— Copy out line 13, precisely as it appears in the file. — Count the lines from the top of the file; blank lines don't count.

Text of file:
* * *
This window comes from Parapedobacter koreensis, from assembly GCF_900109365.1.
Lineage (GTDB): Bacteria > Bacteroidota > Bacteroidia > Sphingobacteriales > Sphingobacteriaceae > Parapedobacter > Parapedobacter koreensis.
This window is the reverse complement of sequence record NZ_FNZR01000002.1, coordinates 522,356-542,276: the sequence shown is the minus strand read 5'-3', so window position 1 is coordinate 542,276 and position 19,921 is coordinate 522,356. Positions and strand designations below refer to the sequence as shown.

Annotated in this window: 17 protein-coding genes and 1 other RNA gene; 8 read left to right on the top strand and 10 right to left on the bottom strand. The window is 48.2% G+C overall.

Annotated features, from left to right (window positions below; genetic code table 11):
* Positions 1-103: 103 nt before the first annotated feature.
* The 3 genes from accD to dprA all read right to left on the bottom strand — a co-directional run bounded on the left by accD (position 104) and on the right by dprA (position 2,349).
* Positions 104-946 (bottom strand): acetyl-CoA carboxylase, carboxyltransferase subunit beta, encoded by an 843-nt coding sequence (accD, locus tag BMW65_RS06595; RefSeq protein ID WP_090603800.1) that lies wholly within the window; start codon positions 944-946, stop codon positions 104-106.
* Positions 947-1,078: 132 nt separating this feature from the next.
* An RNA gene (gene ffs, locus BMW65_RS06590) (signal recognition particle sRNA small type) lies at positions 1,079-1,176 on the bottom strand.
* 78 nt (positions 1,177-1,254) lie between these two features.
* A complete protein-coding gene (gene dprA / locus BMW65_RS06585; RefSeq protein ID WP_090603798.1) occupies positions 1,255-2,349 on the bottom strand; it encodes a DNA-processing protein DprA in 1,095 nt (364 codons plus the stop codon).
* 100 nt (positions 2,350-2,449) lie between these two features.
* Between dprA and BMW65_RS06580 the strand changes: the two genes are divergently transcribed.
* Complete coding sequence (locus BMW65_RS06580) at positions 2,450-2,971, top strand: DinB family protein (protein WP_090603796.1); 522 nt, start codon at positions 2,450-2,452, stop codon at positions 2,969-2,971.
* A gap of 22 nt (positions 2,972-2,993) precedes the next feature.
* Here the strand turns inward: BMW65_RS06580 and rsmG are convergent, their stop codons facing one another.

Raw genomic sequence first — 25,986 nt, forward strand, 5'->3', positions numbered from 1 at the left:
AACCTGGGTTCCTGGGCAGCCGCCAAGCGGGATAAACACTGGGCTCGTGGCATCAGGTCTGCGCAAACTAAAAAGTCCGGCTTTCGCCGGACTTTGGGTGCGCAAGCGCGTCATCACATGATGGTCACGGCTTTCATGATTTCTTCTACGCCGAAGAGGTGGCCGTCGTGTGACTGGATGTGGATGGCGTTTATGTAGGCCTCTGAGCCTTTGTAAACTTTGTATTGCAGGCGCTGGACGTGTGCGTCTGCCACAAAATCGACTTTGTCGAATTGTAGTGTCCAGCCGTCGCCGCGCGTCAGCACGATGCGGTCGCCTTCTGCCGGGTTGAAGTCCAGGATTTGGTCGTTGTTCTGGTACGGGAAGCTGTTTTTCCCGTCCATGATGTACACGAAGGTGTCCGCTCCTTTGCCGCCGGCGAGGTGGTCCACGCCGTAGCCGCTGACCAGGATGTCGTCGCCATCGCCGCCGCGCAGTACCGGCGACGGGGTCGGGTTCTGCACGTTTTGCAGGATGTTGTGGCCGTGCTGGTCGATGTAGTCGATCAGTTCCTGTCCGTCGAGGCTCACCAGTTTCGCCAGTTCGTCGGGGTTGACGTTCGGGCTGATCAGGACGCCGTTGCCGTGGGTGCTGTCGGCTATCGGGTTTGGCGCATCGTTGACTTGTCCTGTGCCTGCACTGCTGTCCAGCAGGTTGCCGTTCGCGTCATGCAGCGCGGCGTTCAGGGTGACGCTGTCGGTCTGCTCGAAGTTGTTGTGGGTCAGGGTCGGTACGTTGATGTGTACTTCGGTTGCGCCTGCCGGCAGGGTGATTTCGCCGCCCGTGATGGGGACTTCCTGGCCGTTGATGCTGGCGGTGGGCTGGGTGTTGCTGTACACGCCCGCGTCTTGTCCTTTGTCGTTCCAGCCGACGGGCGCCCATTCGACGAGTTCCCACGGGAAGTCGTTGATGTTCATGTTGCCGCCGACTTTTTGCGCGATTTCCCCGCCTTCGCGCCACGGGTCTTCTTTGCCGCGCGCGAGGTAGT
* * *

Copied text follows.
* 100 nt (positions 2,350-2,449) lie between these two features.